Bacteria

Having appeared about 3,500 million years ago, bacteria are one of the oldest and smallest group of organisms with cellular length ranging from 0.1 to 10 um and possessing an average diameter of about 1 lum. Found in soil, dust, water, air, in and on plants and animals, most bacteria are enclosed by a tough protective layer called cell wall. Some species are enclosed by a capsule, a slimy layer making the wall resistant to destructive chemicals. All bacteria have a cell membrane, an elastic bag -like structure just inside the cell wall. Small molecules of food enter the cell through pores in this membrane, but larger molecules cannot pass through.

Inside the membrane is cytoplasm, a jelly-like substance containing chemicals called enzymes, required for food breakdown and building cell parts. These cells also contain DNA, vital for growth, reproduction and other activities. It forms an area of the cytoplasm called nuclear body. Other parts of  bacterias cell structure are mesosomes – unfoldings of cell surface membrane; ribosomes sites for protein synthesis pilus numerous fine protein rods concerned with attachment to specific cells or surfaces; plasmidssmall, self-replicating circles of extra DNA, processing a few genes that give extra survival and flagellum-the tail-like structure enabling movement of bacteria cells.

Archaebacteria: 

  • Archaebacteria differ from other bacteria having a different cell wall structure and this feature is responsible for survival in extreme conditions.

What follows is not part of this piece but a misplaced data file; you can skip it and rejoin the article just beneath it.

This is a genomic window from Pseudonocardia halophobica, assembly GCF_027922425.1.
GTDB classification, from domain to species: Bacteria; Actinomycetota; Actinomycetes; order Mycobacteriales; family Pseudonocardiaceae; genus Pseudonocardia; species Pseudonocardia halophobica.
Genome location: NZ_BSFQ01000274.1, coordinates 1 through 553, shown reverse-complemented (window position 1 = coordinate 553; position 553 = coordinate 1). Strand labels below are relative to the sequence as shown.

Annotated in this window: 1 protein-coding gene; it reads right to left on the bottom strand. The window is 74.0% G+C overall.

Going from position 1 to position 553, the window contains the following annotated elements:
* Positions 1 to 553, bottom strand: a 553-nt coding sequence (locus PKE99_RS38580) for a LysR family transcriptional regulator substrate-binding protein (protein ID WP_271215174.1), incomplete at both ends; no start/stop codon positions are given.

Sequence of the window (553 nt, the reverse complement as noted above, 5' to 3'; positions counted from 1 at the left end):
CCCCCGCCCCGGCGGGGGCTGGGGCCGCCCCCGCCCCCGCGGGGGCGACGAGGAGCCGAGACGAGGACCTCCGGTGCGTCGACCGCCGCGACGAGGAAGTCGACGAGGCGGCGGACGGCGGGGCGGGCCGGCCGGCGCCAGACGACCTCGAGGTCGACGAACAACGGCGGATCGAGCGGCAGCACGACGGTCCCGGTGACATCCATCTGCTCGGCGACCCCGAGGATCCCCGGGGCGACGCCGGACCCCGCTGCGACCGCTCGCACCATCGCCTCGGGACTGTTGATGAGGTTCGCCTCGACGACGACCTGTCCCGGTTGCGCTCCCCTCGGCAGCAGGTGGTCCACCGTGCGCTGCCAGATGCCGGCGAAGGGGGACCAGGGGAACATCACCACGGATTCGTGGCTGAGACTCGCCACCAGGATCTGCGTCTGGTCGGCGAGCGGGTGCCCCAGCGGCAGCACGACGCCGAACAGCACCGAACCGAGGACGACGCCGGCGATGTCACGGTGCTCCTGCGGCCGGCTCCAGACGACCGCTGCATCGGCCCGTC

• Methanogens are present in the guts of several ruminant animals such as cows and the produetion of methane (biogas) from the dung of the animals. 
  • These bacteria are special, they live in the harsh habitats such as extreme salty areas (halophiles), hot springs (thermoacidophiles) and marshy are as (methanogens)

Eubacteria

  • There are thousands of different eubacteria or’ true bacteria’.
  • They are characterized by the presence of a rigid cell wall, and if motile, a flagellum.
  • The cyanobacteria (blue-green algae) have chlorophyll a similar to green plants and are photo synthetic autotrophs.
  • Heterotrophic bacteria are the most abundant in nature. The majority are important de composers.
  • They are helpful in making curd from milk, production of antibiotics, fixing nitrogen in legume roots etc.
  • Some are pathogens causing damage to human beings, crops, farm animals and pets
  • Cholera, typhoid, tetanus, citrus canker is well known diseases caused by bacteria.
  • Bacteria reproduce mainly by fission under unfavorable conditions, they produce spores.
  • They reproduce by a sort of sexual reproduction by adopting a primitive type of DNA transfer from one bacterium to the other.
  • The Mycoplasmas are organisms that completely lack a cell wall.
  • The cyanobacteria are unicellular, colonial us, marine or terrestrial algae.
  • The colonies are surrounded by gelatinous sheath. They form blooms in polluted water bodies.
  • Some of the organisms can fix atmospheric nitrogen in specialized cells called heterocysts, e.g., Nostoc and Anabaena.
  • Chemosynthetic autotrophic bacteria oxidise various inorganic substances such as nitrates, nitrites and ammonia and use the released energy for their ATP production.
  • They play a great role in recycling nutrients like nitrogen, phosphorous, iron and sulphur.
  • They are the smallest living cell known and can survive without oxygen. Many mycoplasma are pathogenic in animals and plants.
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